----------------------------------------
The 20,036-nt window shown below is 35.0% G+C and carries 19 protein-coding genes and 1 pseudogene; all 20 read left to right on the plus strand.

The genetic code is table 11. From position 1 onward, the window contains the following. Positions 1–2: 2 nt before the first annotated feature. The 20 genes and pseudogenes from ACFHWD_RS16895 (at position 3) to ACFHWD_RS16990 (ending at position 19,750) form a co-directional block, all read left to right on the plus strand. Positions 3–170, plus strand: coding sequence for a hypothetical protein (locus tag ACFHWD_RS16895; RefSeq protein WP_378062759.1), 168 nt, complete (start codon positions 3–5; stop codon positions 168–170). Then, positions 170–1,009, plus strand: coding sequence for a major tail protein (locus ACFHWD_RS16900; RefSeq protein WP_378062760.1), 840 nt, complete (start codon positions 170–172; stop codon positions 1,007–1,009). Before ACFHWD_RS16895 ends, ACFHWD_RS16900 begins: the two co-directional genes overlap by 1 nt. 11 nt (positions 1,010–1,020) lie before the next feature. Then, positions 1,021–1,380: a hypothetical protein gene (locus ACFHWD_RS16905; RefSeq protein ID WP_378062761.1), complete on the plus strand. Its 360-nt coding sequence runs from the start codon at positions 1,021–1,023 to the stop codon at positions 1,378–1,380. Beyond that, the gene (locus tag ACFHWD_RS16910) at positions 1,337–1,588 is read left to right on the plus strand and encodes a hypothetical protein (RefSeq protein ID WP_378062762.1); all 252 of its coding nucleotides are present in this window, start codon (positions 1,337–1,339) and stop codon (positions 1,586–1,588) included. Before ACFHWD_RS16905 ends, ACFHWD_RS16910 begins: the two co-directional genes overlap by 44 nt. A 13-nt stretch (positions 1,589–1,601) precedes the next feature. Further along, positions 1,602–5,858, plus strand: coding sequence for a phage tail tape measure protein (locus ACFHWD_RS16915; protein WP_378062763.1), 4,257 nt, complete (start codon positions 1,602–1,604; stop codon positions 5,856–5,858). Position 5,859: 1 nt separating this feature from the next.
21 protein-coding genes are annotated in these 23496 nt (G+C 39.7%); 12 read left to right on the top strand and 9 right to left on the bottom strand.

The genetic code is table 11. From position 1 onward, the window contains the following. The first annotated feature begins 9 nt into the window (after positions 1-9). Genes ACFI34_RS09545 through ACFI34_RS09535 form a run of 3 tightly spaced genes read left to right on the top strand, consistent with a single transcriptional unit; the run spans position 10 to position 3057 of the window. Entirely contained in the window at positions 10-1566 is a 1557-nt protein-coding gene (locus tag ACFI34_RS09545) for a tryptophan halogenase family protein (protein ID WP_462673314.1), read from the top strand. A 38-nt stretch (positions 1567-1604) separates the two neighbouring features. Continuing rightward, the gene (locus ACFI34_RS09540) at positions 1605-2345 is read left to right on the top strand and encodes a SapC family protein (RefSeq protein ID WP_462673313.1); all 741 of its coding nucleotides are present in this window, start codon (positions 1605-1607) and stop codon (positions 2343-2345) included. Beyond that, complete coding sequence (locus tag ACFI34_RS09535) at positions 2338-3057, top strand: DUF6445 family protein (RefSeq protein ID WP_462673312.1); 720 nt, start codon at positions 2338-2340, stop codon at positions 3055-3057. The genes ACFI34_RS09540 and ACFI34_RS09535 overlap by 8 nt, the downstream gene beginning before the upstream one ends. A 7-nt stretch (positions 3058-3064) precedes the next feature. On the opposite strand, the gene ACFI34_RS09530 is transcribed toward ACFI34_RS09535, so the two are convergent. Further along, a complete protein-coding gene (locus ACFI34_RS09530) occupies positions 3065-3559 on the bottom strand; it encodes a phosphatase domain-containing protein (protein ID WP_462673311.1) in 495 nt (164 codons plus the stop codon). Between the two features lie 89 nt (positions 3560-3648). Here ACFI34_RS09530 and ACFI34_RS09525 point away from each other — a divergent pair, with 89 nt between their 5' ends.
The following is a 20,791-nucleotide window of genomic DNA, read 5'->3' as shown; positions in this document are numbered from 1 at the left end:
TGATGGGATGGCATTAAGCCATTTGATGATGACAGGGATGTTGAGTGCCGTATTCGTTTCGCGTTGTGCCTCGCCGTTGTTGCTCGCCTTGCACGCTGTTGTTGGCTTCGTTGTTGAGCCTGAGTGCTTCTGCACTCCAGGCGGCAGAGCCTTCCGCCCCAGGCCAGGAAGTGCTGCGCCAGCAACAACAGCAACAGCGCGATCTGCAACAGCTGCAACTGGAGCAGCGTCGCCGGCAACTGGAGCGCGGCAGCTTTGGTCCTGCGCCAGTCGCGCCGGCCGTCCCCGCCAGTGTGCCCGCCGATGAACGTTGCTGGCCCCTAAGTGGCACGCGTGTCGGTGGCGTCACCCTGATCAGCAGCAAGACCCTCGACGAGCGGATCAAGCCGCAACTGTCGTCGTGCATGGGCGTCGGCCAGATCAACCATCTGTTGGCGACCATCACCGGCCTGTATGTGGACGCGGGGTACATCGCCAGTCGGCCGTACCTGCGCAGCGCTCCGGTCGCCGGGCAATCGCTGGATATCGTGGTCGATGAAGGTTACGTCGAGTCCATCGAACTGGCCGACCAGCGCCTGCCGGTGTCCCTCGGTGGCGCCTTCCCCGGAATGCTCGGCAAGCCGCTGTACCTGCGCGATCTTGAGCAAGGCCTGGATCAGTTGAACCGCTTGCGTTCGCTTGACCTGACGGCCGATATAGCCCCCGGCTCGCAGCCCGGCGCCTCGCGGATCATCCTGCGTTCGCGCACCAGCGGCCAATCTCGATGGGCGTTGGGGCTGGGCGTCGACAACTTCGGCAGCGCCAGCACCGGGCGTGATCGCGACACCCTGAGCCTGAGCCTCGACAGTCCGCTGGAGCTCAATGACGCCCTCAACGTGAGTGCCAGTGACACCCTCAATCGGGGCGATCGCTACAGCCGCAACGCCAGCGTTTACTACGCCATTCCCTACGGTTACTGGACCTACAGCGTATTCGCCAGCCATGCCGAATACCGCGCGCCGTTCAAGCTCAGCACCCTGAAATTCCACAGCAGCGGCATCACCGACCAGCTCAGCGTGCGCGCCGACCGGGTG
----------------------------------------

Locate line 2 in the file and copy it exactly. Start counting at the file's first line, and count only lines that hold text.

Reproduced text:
The genetic code is table 11. From position 1 onward, the window contains the following. Positions 1–2: 2 nt before the first annotated feature. The 20 genes and pseudogenes from ACFHWD_RS16895 (at position 3) to ACFHWD_RS16990 (ending at position 19,750) form a co-directional block, all read left to right on the plus strand. Positions 3–170, plus strand: coding sequence for a hypothetical protein (locus tag ACFHWD_RS16895; RefSeq protein WP_378062759.1), 168 nt, complete (start codon positions 3–5; stop codon positions 168–170). Then, positions 170–1,009, plus strand: coding sequence for a major tail protein (locus ACFHWD_RS16900; RefSeq protein WP_378062760.1), 840 nt, complete (start codon positions 170–172; stop codon positions 1,007–1,009). Before ACFHWD_RS16895 ends, ACFHWD_RS16900 begins: the two co-directional genes overlap by 1 nt. 11 nt (positions 1,010–1,020) lie before the next feature. Then, positions 1,021–1,380: a hypothetical protein gene (locus ACFHWD_RS16905; RefSeq protein ID WP_378062761.1), complete on the plus strand. Its 360-nt coding sequence runs from the start codon at positions 1,021–1,023 to the stop codon at positions 1,378–1,380. Beyond that, the gene (locus tag ACFHWD_RS16910) at positions 1,337–1,588 is read left to right on the plus strand and encodes a hypothetical protein (RefSeq protein ID WP_378062762.1); all 252 of its coding nucleotides are present in this window, start codon (positions 1,337–1,339) and stop codon (positions 1,586–1,588) included. Before ACFHWD_RS16905 ends, ACFHWD_RS16910 begins: the two co-directional genes overlap by 44 nt. A 13-nt stretch (positions 1,589–1,601) precedes the next feature. Further along, positions 1,602–5,858, plus strand: coding sequence for a phage tail tape measure protein (locus ACFHWD_RS16915; protein WP_378062763.1), 4,257 nt, complete (start codon positions 1,602–1,604; stop codon positions 5,856–5,858). Position 5,859: 1 nt separating this feature from the next.